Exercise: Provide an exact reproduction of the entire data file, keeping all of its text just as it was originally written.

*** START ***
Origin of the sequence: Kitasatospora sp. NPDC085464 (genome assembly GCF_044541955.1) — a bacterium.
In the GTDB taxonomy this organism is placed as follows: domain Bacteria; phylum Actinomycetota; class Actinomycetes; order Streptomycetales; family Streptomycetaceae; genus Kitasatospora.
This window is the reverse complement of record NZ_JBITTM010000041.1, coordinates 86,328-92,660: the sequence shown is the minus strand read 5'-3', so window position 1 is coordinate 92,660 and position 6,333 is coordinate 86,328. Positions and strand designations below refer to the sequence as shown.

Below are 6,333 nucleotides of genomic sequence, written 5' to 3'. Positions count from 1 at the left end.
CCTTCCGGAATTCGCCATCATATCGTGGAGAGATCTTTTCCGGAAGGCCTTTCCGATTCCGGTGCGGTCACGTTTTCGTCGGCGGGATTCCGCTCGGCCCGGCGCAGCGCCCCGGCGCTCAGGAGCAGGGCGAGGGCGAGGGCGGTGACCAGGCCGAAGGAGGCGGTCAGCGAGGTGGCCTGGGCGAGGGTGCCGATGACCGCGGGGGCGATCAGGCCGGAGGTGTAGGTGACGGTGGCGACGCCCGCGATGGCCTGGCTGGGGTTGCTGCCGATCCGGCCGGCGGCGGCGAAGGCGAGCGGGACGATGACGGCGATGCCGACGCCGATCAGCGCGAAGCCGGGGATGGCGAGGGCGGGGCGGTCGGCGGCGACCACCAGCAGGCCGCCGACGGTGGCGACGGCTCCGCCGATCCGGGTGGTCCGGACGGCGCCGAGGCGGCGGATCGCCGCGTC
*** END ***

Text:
Origin of the sequence: Kitasatospora sp. NPDC085464 (genome assembly GCF_044541955.1) — a bacterium.
In the GTDB taxonomy this organism is placed as follows: domain Bacteria; phylum Actinomycetota; class Actinomycetes; order Streptomycetales; family Streptomycetaceae; genus Kitasatospora.
This window is the reverse complement of record NZ_JBITTM010000041.1, coordinates 86,328-92,660: the sequence shown is the minus strand read 5'-3', so window position 1 is coordinate 92,660 and position 6,333 is coordinate 86,328. Positions and strand designations below refer to the sequence as shown.

Below are 6,333 nucleotides of genomic sequence, written 5' to 3'. Positions count from 1 at the left end.
CCTTCCGGAATTCGCCATCATATCGTGGAGAGATCTTTTCCGGAAGGCCTTTCCGATTCCGGTGCGGTCACGTTTTCGTCGGCGGGATTCCGCTCGGCCCGGCGCAGCGCCCCGGCGCTCAGGAGCAGGGCGAGGGCGAGGGCGGTGACCAGGCCGAAGGAGGCGGTCAGCGAGGTGGCCTGGGCGAGGGTGCCGATGACCGCGGGGGCGATCAGGCCGGAGGTGTAGGTGACGGTGGCGACGCCCGCGATGGCCTGGCTGGGGTTGCTGCCGATCCGGCCGGCGGCGGCGAAGGCGAGCGGGACGATGACGGCGATGCCGACGCCGATCAGCGCGAAGCCGGGGATGGCGAGGGCGGGGCGGTCGGCGGCGACCACCAGCAGGCCGCCGACGGTGGCGACGGCTCCGCCGATCCGGGTGGTCCGGACGGCGCCGAGGCGGCGGATCGCCGCGTC